View Full Version : Russian queen vs Italian and Carolinian queens
04-07-2004, 06:25 AM
I'm very ignorant on the difference between the russian queens and the italian and carolinian (sp?) queens. Could some one tell me the difference benefits/drawbacks or point me to a source of reference? I have always used italian queens! Thanks!
04-07-2004, 07:56 AM
I think they are all fine and have more similarities than differences, but here's my take:
Good producers. Usually pretty calm. Prone to robbing and drifting.
Fair producers. Usually more prone to trying to head butt you but not more prone to sting. Not as prone to robbing or drifting as Italians, but still will to some extent. Some say they are more prone to swarm. I haven't noticed it. The reason for breeding them here is they have been surviving Varroa in their native country for a very long time.
Supposedly a bit more calm than either of the above. Mine seem about the same, but are perfectly nice to deal with. Supposedly not as productive as the Italians, but that has not been my experience. Supposedly more prone to swarm, but that has also not been my experience.
I have all three and like all three. I think you will be happy with any of them. If you want more production I'd go with the Carni's or the Italians. If you want more mite resistance I'd go with the Russians or the New World Carniolans.
04-07-2004, 08:50 AM
Thanks! That was a big help.... I'll stick with the Italians this year and when I get additional hives I may experiment a bit.
04-07-2004, 10:32 AM
I'll add my two cents.
At the present time, based on a wide variety of postings and reading many different individual's "take" on the Russians, I'm inclined to think this race is highly variable, both as to it's good points and it's less desirable traits. My own experience is more like MBs (that is, generally positive). Some of this variability may be due to less than honorable breeders advertising, "Russians" - when, in fact, they have something far removed (at least from the USDA's release) due mainly to cross-breeding and being multiple generations away from the initial government releases.
Now don't get me wrong, I'm a big proponent of genetic mite resistance and I think the Russians hold a great deal of hope for us becoming "chemical free" with regard to controlling or eliminating the Varroa problem. However, I'm not sure this particular race is the best for other things that you may have high on your list of desirable traits (i.e., large honey production, no swarming or robbing, or temperament, as an example).
Since I'm not into massive amounts of honey production - I'm mainly a hobbyst "experimenter" - I can afford the challenges of raising Russians and trying to get their Varroa resistance genetics spread around. I'm not sure I'd recommend them (at least at the present time) for a brand new beekeeper. However, IF you were a real hard-core "green peacer" and didn't want to use any chemicals, then I think they'd be your best choice.
I use some USDA Russian offspring and Caucasians (from a different part of Russia). I've got bees that are very gentle and good honey producers AND I'm four years "chemical free" (with no hive losses). I still take swarm calls and collect a few swarms each spring but I requeen them (this is mainly for "insurance" against the AHB problem we have in our area).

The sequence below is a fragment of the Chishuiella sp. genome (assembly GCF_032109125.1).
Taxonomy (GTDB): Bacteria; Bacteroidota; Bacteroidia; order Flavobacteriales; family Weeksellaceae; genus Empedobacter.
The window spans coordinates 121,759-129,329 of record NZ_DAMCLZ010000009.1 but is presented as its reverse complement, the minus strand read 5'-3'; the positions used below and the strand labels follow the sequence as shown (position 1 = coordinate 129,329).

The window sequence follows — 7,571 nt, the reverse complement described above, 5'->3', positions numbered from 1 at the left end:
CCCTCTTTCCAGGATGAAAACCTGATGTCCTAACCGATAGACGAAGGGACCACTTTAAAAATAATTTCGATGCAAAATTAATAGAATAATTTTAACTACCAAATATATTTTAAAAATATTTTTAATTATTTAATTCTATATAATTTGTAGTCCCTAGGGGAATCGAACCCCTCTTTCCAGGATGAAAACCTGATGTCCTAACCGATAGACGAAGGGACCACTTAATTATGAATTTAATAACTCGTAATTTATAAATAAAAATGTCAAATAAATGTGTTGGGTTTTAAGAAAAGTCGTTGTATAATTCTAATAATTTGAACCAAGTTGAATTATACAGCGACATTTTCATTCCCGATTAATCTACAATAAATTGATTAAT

04-12-2004, 06:32 PM
So which bee breed do you think is better overall? WHY? .... just like to get some more opinions
04-12-2004, 07:01 PM
I'm not sure there IS a better overall bee race. The question you have to ask yourself is, what is important to YOU? I have to agree with the previous assessment of the three races mentioned.
If you are just after honey production and don't mind an occational chemical application- Italian is the way to go. But I don't mind a slight reduction in honey yield to go chemical-free, which is why I use Russian. If you are into pollination, carniolan & russians build up faster in the spring (even though they may winter smaller), so they may be the way to go. I've seen that both russian and carniolan are unaffected by trachea mites, whereas italians can be wiped out by them. But will a swarm ruin your year (having only one or two hives)? Better take that into account. I don't mind swarmy bees... just today I collected a monster swarm (from one of my colonies)- and was glad to get it. Wax production- russian is probably the lowest wax producer of the three... but I have patience. So... just depends on what you're needing. I'm just glad to have so many options now.
04-13-2004, 05:10 AM
Thanks for the reply.
04-13-2004, 05:16 AM
Does anyone here keep more than one breed of bees in the same yard, and requeen to keep the strain "pure." Or just let them interbreed? I started out with russian hives and still have them. I wonder if some other "breed" would be better suited for me, but i would like to stay with what i have as well. Plus the other types of bees are more available than the russians.
04-13-2004, 05:17 AM
04-13-2004, 06:34 AM
>Does anyone here keep more than one breed of bees in the same yard, and requeen to keep the strain "pure." Or just let them interbreed?
I just let them interbreed. I bought some with characteristics I wanted. Russians, for mite resistance, feral bees for mite resitance, Carniolians for good production, wintering and some mite resitance. Some Cordovans, because they are cute.
>I started out with russian hives and still have them. I wonder if some other "breed" would be better suited for me, but i would like to stay with what i have as well. Plus the other types of bees are more available than the russians.
I like all of them. My favorite for years was Buckfasts. I also had Italians from time to time and now have the Russians and Carniolans. And feral swarms from time to time.